Exploitation of mineral cesium from mineral sources

Prozesse und Methoden (inkl. Screening)

Ref.-Nr.: 0042-5371-LC / SGK A477

Prof. Klaus-Richard Pörschke and co-workers at the MPI for Coal Research developed a novel cyclic process for the quantitative extraction of cesium with 100% selectivity from any given aqueous or acidic solution, irrespective of the other components.


Natural cesium is used in small quantities in a variety of contexts, especially with experimental or developmental purposes.

Natural cesium finds applications in the chemical process industry, primarily as an ingredient of metal-ion catalysts and in the petroleum refining industry for the removal of sulfur from crude oil. It is used as an ingredient in specialty glasses for fiber optics and night-vision devices. Thanks to a wide-spectrum of photo-emissive properties cesium is used in television image devices, solar photovoltaic cells, and other types of photoelectric cells. Perhaps one of its best known applications is the use in the super-accurate atomic cesium clock for the world’s timekeeping systems standard. The application that requires the most cesium is probably as a specialty high-density component in drilling mud used for petroleum exploration. The main source of cesium that is economically viable is pollucite [Cs2Al2Si4O12], with the largest deposit being in located at Bernic Lake, Canada.

Cesium is extracted from pollucite mainly by acid digestion using hydrobromic, hydrochloric, hydrofluoric, or sulfuric acids. Digestion of pollucite in hydrochloric acid at elevated temperature yields an impure CsCl solution that is converted to double chloride salts, such as cesium antimony chloride [4CsCl:SbCl3], cesium iodine chloride [Cs2ICl], or cesium hexachlorocerate [Cs2(CeCl6)], which are purified and then decomposed by hydrolysis to yield purified CsCl.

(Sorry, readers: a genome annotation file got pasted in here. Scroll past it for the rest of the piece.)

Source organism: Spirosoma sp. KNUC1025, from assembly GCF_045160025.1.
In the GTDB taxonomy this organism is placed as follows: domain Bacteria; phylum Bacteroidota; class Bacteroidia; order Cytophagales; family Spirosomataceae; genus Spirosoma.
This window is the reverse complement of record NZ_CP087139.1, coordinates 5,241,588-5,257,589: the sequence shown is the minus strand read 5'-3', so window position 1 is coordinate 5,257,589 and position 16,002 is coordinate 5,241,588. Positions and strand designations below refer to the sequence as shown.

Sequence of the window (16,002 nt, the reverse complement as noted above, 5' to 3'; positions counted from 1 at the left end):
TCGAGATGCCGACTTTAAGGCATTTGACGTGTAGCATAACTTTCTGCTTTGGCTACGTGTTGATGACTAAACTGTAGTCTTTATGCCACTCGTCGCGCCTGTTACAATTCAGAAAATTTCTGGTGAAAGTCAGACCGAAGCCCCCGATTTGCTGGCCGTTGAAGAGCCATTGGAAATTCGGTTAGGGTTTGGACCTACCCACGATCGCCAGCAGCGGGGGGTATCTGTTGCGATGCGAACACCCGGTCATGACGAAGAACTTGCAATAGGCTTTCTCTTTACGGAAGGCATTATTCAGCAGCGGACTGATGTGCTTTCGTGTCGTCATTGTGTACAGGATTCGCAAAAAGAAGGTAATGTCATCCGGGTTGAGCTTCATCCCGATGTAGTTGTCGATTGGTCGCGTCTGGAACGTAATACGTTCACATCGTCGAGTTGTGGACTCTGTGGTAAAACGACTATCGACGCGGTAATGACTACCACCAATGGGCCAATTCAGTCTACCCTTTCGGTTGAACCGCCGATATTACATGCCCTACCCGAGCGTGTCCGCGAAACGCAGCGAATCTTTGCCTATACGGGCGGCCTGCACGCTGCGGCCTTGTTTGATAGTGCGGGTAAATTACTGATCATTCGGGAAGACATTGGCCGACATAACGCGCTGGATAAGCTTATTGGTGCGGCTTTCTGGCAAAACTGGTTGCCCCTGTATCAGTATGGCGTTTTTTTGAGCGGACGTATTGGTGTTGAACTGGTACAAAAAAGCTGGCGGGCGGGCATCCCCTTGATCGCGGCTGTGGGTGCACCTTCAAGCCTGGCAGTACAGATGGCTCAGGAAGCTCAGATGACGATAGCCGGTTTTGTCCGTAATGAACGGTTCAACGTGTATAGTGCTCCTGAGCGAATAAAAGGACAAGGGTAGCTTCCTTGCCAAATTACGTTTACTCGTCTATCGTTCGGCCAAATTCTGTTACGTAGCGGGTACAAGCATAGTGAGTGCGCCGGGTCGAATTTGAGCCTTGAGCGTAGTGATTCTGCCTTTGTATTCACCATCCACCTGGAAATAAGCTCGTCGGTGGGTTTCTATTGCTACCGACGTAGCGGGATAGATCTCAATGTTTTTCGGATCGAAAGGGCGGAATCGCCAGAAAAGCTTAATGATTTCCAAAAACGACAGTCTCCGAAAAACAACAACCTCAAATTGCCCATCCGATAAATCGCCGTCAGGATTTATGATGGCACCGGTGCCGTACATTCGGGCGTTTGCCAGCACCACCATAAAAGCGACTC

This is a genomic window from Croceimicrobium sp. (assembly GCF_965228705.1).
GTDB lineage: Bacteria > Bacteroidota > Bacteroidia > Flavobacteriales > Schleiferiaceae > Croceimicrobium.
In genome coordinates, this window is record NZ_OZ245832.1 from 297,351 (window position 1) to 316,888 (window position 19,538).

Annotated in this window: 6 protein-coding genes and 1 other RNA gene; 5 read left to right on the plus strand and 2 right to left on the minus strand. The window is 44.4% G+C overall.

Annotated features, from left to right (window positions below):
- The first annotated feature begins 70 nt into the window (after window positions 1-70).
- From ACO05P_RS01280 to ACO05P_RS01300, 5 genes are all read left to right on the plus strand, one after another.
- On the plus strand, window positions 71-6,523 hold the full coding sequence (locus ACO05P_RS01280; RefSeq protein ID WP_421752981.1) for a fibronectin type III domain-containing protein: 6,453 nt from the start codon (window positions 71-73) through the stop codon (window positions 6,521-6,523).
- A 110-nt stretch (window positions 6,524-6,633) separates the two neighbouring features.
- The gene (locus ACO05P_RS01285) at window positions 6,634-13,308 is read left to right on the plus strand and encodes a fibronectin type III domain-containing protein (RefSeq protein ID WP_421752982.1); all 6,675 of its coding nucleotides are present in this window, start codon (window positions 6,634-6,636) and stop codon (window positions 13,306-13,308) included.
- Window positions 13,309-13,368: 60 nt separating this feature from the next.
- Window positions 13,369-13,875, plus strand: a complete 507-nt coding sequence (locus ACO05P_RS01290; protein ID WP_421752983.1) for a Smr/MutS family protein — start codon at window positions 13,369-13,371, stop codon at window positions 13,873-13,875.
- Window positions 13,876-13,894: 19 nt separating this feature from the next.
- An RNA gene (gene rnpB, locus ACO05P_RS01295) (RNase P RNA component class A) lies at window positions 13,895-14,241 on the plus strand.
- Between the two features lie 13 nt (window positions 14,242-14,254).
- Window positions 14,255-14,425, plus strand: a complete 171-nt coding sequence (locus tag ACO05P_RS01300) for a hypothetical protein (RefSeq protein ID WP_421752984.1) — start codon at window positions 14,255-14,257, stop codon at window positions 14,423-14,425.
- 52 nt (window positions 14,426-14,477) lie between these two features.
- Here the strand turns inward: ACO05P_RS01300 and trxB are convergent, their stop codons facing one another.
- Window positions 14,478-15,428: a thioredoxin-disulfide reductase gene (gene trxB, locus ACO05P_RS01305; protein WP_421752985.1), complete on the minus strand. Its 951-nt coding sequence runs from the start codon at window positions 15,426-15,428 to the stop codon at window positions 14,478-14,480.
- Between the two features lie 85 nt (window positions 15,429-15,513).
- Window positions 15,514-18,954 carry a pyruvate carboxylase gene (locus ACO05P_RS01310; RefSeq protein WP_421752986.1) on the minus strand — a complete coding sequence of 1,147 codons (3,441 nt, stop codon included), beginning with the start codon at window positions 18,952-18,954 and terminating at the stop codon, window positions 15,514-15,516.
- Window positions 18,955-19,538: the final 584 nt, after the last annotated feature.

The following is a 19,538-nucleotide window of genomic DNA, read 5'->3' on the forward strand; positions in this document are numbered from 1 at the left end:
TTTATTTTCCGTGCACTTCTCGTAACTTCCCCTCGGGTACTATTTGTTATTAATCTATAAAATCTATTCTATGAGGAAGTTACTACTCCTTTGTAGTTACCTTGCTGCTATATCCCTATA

Pollucite may also be digested in hot 35 to 45 percent sulfuric acid to yield a solution from which cesium alum is precipitated. The alum is roasted with 4 percent carbon and then leached to yield a Cs2SO4 solution; the sulfate may then be converted to CsCl.

Cesium chloride obtained by the methods described above can be reduced at 700 to 800 °C with calcium or barium and the cesium metal is distilled and collected.


The technology described herein allows a cyclic process for the quantitative extraction of cesium with 100% selectivity from any given aqueous or acidic solution, irrespective of the other components.

After grinding and acidic digestion of the mineral, the acidic aqueous cesium ion containing brine may be treated with the highly hydrophobic perfluoroaryl borate (FAB) ligand of (1).

The complex Cs[H2NB2(C6 F5 )6] (2) precipitates or can be extracted quantitatively from water (dielectric constant 78.4) or acidic solutions containing the cesium ions in concentration as low as a few ppm. Once (2) is isolated from water, it can be cleaved, e.g. by HCl gas in diethyl ether to quantitatively precipitate pure CsCl, with recovery of the perfluoroaryl borate weakly coordinating anion (1) in the form of [H(OEt2)2]+[H2NB2(C6F5)6]-. Feeding the latter compound back to an aqueous cesium brine and evaporating the organic solvent allows for a cyclic process in which the cesium ion is 100% selectively and quantitatively extracted from any aqueous or acidic cesium ion solution and converted into, e.g., pure CsCl without formation of byproducts. This cyclic process has the potential to substitute the multistep recrystallization processes currently used, which are responsible for the high price of cesium compounds.

Compound (1) can be synthesized by reacting 2 equivalents of B(C6F5)3 in a suspension of sodium amide in diethyl ether to obtain a colorless crystal in high yield.

Patent Information

  • Priority application EP2016159522 filed on 09.03.2016
  • EP2017710178, AP/P2018010989, AU2017230853, CA3015721, EA201892546, IN201817033737, US16/083043 currently under examination.


David Pollak, Richard Goddard, Klaus-Richard Pörschke: "Cs[H2NB2(C6F5)6] Featuring an Unequivocal 16-Coordinate Cation", J. Am. Chem. Soc. 2016, 138, 9444−9451

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